One feature that Linux users have, a feature lacking in both Windows and OS X (until very recently), is the idea of virtual desktops. Virtual desktops (or multiple workspaces), are simply that: “virtual” desktops which in effect allow users to view certain windows on one desktop, while other programs are shown on another.
This effectively resizes the desktop so that desktop clutter is lessened, different projects can be kept separate (email viewed on one desktop, while a music player runs on another, with a third taken up with a writing project), so users should feel faster, more efficient, and experience increased productivity. Of course, that’s the ideal, and while sometimes it doesn’t work out that way, Windows users can now experience virtual desktops thanks to the free Dexpot Virtual Desktop Utility.
To take advantage, you’ll first need to visit the Dexpot home page.
Once there, click the Download tab.
Finally, click the green Download button.
Once downloaded, simply run the installer program.
When the installation is finished, click the Finish button, and unless you uncheck the Run Dexpot option, Dexpot should start right away, and you may begin using it immediately.
You’ll know Dexpot is running because of the added icon in the System Tray. You can switch virtual desktops from the right-click menu, as well as accessing its preferences.
By default, the Tray icon is the Dexpot icon, but that can be modified. Here, we’ve customized it so that each virtual desktop has its own tiny icon; clicking any of these icons takes you directly to that desktop and its windows.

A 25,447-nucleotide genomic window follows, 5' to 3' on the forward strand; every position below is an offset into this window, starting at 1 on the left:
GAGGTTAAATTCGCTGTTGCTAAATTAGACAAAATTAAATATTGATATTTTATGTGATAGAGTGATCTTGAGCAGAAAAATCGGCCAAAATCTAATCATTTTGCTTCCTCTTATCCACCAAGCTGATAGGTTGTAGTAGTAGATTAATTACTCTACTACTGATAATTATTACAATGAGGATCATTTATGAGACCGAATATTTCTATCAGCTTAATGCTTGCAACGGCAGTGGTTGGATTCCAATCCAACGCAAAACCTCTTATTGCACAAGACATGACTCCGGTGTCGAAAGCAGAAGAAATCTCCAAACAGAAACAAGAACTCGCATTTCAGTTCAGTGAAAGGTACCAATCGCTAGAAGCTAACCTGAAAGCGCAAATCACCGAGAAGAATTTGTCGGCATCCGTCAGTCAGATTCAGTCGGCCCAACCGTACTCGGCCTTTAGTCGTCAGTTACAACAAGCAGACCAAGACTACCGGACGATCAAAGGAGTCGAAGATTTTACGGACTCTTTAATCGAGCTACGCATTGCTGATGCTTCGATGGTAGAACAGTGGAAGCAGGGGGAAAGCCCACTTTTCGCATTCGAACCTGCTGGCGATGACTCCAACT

To customize Dexpot’s tray icon, right-click the Tray icon and choose the Settings option. The following window will appear.
From here, you can set up exactly how you want the Tray icon to look, along with some other options. On the main Settings tab you’ll also have the option for the number of virtual desktops, how they should be arranged, and a lot more.
If you don’t want the Taskbar entry, you can always use Keyboard shortcuts (which can be customized in the Settings area, of course), or the Taskbar entry. Clicking or hovering over the Dexpot icon will give you a preview image of each virtual desktop; clicking the preview image will take you there.
If you use the Tray icon, double-clicking will (by default), give you fullscreen previews of all virtual desktops. Again, clicking the preview takes you to that desktop, while hitting the Escape key returns you to the desktop you’re currently using.
Another nice feature offered is the ability to create rules. With rules, you can assign a particular program to a particular virtual desktop. So the next time you’re working on virtual desktop #1, and you open a particular program, the program will automatically appear in virtual desktop #2 (or #3 or whatever your choice may be). And if you want, you can “follow” the program to that virtual desktop, as opposed to having to select it manuallyu. The rule creation wizard is fairly straightforward, and allows for multiple actions, which will take effect under conditions you select.
You can assign a particular program to a particular rule, or you can manually trigger your existing rules by using the optional Dexpot entry on the right-click title bar menu, as whown below.
And there is a lot more to Dexpot; what’s been discussed is a good overview, but Dexpot – in our testing – was fast, responsive, didn’t seem to drag down the system by using a lot of RAM, and includes some pleasing eye-candy transitions for switching between desktops. It’s not as integrated as it would be if virtual desktops were a built-in part of Windows, but for Linux users who also use Windows, it’s a well done tool that should help them feel right at home. And of course Windows users in general (whether they use Linux or not), can appreciate this as well!